Most workplace injuries, even when we know we’re doing something hazardous, come as a complete surprise. One moment, we’re doing something we’ve done a million times, and the next, we’re on the floor, stunned by pain and the functional failure of our own body.
According to Safety Partners. Ltd., shortcuts, overconfidence, poor housekeeping, starting a job without complete information, mental distraction, lack of preparation, and neglecting safety procedures are the seven leading causes of workplace accidents. They claim that eight out of ten accidents are the fault of the person in the accident.
Ultimately, that means workers who have accidents often have them because they are doing something they shouldn’t be doing, or aren’t doing something they should be doing. Which is to say, they may not be practicing mindfulness.
Let’s look at some of these causes of accidents and see if sharper awareness could prevent them.
“Must be able to lift 50 pounds”
We see this often in job listings. One wonders why a desk job would have this type of requirement, and there are some who would say this gives an easy out to employers who are looking for a way to get around hiring people who they don’t deem to be in reasonable physical shape, such as the overweight and elderly.
At the same time, the number one cause of workplace accidents is overexertion: bending, lifting, pulling, pushing, etc. Even the ability to lift fifty pounds isn’t going to help if it’s done incorrectly or carelessly.
Making wise choices, such as lifting correctly, asking for, or lending a hand, is not only desirable but beyond that, it can save a life; whether you can lift fifty pounds by yourself or not, your spine and shoulders will thank you.
2. Slips and trips
Slipping over or tripping on something yields two net effects: A) falling or B) catching oneself (which results in injury.) Oddly enough, falling and catching are third and fourth on the top ten causes of workplace injuries, meaning that slips and trips are just gateways to other injuries.
Again, keeping a sharp eye on surroundings, barriers and hazards could go a long way.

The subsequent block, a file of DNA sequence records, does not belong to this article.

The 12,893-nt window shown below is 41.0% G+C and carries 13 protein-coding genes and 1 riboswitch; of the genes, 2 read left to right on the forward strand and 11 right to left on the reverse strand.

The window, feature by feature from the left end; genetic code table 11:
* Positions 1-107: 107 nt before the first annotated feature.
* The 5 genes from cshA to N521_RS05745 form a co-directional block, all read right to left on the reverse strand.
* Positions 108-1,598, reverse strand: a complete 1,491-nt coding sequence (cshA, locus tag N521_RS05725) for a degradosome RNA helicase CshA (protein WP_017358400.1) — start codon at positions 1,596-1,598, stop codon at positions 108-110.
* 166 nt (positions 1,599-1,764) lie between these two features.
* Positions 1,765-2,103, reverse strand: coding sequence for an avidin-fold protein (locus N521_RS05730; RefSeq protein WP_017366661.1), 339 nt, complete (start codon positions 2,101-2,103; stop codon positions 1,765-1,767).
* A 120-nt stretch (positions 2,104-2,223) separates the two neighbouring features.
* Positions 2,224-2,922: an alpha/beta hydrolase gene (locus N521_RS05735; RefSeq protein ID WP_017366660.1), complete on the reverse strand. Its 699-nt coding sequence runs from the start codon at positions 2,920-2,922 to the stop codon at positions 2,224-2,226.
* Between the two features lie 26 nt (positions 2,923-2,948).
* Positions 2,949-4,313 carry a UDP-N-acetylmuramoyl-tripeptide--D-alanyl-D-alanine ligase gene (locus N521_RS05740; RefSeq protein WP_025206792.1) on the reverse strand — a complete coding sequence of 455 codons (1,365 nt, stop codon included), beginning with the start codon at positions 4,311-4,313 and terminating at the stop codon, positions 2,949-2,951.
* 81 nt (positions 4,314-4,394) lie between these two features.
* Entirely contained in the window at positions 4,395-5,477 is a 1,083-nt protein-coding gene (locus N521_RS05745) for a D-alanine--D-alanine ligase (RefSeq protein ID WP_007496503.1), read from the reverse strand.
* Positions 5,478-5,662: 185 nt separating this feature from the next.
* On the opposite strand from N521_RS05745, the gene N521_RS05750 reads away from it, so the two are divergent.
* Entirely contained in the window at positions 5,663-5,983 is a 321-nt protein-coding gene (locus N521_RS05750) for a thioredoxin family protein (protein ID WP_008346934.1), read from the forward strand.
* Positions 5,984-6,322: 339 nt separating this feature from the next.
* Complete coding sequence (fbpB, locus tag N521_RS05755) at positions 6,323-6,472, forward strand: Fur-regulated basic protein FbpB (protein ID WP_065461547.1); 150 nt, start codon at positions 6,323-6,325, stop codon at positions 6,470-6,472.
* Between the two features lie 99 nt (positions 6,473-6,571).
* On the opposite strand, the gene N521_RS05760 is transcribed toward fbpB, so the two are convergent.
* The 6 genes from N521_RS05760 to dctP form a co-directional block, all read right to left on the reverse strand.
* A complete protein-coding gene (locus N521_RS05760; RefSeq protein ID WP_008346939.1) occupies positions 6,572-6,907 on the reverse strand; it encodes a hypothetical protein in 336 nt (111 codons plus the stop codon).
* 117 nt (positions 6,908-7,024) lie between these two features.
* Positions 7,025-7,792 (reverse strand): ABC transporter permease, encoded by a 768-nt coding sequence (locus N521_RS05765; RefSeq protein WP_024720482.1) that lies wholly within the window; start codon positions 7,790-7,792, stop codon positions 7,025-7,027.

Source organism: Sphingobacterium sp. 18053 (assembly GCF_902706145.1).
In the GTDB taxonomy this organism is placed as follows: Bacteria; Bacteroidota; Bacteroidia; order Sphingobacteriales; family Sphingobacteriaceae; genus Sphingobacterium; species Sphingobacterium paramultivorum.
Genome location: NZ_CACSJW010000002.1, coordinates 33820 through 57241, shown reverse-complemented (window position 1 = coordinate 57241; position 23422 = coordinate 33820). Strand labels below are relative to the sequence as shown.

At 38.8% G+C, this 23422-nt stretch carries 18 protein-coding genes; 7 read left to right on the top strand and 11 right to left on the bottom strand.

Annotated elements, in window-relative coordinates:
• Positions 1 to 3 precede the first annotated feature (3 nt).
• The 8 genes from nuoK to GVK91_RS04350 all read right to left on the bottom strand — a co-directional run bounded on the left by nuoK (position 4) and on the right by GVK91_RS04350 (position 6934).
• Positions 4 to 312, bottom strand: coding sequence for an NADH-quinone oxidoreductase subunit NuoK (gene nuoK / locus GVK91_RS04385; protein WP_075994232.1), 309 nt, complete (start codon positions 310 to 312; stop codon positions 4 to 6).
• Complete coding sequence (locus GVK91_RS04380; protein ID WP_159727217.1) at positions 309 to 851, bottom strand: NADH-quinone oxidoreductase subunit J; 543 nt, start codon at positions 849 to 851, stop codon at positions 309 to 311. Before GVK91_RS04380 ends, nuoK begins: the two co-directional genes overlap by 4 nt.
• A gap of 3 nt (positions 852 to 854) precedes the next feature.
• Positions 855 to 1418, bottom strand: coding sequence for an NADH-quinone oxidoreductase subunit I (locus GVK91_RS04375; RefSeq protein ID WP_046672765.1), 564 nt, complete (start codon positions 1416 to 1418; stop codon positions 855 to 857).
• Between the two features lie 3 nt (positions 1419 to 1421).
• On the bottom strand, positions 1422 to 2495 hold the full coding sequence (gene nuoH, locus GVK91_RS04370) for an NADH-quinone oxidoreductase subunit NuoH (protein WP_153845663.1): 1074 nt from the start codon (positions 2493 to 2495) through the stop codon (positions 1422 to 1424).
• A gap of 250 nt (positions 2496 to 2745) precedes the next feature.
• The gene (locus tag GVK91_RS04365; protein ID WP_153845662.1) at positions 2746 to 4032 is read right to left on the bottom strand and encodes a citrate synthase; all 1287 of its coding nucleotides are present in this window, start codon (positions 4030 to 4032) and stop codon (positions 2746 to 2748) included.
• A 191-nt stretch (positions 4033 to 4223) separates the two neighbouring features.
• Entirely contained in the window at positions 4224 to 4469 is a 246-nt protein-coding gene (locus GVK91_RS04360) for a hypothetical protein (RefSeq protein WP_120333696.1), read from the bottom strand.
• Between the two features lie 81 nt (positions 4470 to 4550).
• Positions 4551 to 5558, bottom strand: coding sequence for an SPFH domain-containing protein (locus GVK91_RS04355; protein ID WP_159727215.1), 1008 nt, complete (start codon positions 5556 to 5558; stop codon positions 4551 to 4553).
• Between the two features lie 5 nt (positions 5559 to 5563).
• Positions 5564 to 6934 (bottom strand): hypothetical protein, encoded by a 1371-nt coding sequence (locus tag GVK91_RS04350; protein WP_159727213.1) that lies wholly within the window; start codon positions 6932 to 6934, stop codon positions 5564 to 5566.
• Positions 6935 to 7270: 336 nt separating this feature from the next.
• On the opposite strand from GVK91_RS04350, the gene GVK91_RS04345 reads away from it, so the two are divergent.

Falling, as previously mentioned, can be the result of a trip or a slip, but also takes into account falling off of things, such as ledges, ladders, and stairs. According to the National Safety Council, many falling accidents are preventable by using appropriate safety gear and a modicum of training and employee diligence. Those things sound like mindfulness in action.
4. Reaction accidents
Reaction accidents cause muscle injuries, body trauma, and other medical problems. As much as we don’t think this should be that big of a category, anyone who has tried to get away from an angry wasp or yanked their hand back after getting a shock knows that sometimes instinct takes over, and we may have a compelling survival mechanism in play.
5. Falling objects
Falling objects are the fifth major cause of workplace accidents. Unfortunately, falling objects usually fall on a person’s head first. Since objects don’t randomly fall, this brings us back around to our previous assertion: watch out!
When your head is clear and in the present moment, it keeps you aware of your surroundings and the consequences of your actions. So, mindfulness isn’t just a therapeutic tool; it has positive, real-life applications in accident prevention.
If you’ve always felt like a clumsy or accident-prone person, mindfulness training may be able to help you feel more aware of your surroundings, secure and confident. If you’re concerned about injuries, particularly in the Portland workplace, learning mindfulness may be a way to avoid them.
When you’re injured in a car accident, there is no reason to delay treatment due to lack of insurance or while waiting for insurance approval. Here at Northeast Portland Chiropractic, we treat car accident cases with zero out-of-pocket cost to the patient. Call 503-493-9730